I wanted to be like that.  Instead, I was the opposite.  I continued to worry.  Ray was even happy in the Perimeter, I just realized.  How could that be?  I felt like I was carrying this glowing globe around with me always. 
     After the morning pastries, I went for a ride.  The coast was only a mile or so away.  It had been several days since Ray had been around.  I found a handlebar bag, attached it, and started pedaling.  The bag had a few things for repairs and emergencies. 
     The sun was rising when I saw the ocean.  Everything was silver.  The sand looked like snow in the half-light.  Water was everywhere.  Renewal was in the air.  Clouds were dissipating in the east as the sun grew brighter.  I got off the bike and found a place to rest, hidden from the massive, towering concrete buildings, some 30 stories high, filled with sleeping people and pets.
     I reached into the handlebar bag for a clementine.  A glass apparatus was there and some green detritus.  A blue lighter was in a pocket reserved for cookies. 
     “So.  To the sea at last.  You have managed to escape the pastries.  Finally.” 
     I began to cough violently and smile broadly as I nearly choked on a section of clementine.
     “Ray.  How did you find me?”
     “The question that must be presented is, rather, how did you misplace me?”
     Ray always made me think.  My mind was flowing now.  Seeing only possibilities that were positive.  I stood up and took a hit of sunshine, right to my face.  My coffee-colored eyes were closed.  “How can this be?”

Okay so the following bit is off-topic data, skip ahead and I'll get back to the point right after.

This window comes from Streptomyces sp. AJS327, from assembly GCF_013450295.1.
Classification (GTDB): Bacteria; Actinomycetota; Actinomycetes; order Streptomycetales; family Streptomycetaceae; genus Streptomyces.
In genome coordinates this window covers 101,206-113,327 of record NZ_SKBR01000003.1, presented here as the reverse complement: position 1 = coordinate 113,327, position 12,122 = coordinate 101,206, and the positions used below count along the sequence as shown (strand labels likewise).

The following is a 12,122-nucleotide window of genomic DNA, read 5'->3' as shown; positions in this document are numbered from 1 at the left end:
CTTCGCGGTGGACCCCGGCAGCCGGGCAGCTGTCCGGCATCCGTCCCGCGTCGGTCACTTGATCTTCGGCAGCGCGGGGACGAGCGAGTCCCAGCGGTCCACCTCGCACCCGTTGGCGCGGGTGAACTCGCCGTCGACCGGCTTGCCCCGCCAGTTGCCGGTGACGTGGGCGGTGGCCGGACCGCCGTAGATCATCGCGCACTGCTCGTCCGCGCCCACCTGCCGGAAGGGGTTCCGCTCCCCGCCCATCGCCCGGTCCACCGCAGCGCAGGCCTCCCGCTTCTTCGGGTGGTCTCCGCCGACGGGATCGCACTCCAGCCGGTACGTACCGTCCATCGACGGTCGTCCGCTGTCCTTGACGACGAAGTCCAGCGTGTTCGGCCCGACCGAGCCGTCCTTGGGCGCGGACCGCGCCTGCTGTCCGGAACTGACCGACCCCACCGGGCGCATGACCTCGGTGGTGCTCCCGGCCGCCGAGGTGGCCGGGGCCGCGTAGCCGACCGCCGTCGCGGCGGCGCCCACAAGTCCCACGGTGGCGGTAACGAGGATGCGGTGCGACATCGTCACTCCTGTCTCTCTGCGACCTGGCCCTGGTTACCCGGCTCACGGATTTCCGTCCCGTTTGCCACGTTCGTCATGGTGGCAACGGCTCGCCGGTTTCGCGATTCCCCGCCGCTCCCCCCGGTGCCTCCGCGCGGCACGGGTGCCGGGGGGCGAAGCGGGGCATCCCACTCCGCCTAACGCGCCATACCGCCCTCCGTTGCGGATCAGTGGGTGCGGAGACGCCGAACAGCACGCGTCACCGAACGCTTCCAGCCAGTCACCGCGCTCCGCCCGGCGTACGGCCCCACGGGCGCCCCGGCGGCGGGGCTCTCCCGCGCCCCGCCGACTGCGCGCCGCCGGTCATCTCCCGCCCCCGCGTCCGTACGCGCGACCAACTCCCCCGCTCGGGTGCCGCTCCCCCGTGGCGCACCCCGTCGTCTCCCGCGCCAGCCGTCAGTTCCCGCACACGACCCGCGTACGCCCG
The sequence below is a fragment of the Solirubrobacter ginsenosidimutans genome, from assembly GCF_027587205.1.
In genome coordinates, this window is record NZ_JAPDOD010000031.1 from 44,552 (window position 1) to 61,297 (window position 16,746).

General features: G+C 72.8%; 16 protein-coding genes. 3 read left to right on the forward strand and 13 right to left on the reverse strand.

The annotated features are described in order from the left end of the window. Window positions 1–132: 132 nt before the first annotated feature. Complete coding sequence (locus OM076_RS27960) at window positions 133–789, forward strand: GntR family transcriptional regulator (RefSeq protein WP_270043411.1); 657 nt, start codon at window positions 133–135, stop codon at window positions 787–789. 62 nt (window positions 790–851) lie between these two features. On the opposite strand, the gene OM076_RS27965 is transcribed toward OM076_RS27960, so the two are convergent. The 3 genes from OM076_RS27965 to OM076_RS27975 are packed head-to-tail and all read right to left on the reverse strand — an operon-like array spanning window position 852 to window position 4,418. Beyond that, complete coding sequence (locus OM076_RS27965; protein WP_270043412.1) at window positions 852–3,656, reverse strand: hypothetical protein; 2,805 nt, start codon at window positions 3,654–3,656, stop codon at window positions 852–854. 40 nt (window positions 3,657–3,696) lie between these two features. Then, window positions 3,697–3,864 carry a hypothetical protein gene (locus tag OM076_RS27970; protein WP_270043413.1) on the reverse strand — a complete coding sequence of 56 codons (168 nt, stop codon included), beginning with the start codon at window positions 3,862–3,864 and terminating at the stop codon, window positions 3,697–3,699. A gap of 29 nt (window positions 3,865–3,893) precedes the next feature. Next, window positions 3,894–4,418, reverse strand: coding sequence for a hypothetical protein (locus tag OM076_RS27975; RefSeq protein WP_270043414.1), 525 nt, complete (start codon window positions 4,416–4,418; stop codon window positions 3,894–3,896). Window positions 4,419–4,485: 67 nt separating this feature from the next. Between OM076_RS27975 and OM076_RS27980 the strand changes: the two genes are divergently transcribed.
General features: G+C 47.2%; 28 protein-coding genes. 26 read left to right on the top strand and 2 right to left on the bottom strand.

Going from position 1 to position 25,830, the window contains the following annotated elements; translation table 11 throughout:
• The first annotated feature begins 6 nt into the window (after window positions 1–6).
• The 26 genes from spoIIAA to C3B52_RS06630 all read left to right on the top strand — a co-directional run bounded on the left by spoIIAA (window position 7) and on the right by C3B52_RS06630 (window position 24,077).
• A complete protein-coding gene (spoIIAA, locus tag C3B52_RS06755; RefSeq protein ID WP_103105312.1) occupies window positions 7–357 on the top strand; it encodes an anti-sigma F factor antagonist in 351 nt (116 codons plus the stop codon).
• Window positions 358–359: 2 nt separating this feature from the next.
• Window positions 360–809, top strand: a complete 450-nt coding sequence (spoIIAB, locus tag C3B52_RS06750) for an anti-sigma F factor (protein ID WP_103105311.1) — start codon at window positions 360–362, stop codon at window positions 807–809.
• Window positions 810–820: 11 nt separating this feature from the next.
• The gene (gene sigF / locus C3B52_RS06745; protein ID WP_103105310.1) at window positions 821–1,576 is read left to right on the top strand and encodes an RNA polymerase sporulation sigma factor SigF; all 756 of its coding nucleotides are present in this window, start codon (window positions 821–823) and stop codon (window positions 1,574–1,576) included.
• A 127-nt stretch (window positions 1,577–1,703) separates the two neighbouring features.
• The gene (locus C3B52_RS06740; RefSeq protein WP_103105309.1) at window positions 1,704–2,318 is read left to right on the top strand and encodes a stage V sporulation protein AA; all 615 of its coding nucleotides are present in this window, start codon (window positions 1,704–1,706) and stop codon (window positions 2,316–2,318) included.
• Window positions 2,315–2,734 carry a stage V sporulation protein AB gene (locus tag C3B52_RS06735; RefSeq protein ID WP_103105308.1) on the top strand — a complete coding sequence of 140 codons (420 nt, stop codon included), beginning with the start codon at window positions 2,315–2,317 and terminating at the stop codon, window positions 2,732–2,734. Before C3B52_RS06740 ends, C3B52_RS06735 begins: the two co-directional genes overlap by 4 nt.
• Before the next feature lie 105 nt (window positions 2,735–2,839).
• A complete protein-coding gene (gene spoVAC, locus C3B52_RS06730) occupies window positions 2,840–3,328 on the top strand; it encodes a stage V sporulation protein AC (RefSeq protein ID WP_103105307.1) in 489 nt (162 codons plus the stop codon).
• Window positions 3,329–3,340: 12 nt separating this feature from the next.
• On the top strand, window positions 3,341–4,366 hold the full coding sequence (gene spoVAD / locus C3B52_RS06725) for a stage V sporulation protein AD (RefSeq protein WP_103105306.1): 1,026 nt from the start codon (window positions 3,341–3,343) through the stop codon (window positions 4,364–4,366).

“How can what be?”
     “That I am always losing things?”
     “Think about it.”
     “Think about what?”
     “Just think about it.  You will find it.”
     “I don’t understand.”
     “You will.”
     I stopped under a tree and wrote to P. Saint on a magnolia leaf.  She was back in the Perimeter, probably wondering what happened to me.
     Hey Babe,
          There’s an ice storm, a glaze of ice over the world that i see.  I fired out detritus from glassy. Smoke-filled balloons are pulling me around.    I woke up early   I had dreams of getting up early and upchucking a chapter.  I rolled over and thought I did it.  But I did it  Maybe there is one more in me.
     Maybe I'll just pretend this is a chapter and I'll wonder what to do next.  Maybe a little port for my boat.  I’ll  watch the storm of the century.  Where we can be free to be you and me?  Where would that be?  Maybe last century.  Everyone a puzzle lover, trying to figure out what the angles are.  The curves that we spin around.  Warning each of us, like a beacon in the morning mist.  There are seagulls to the east.  Invisible rhythms are all around.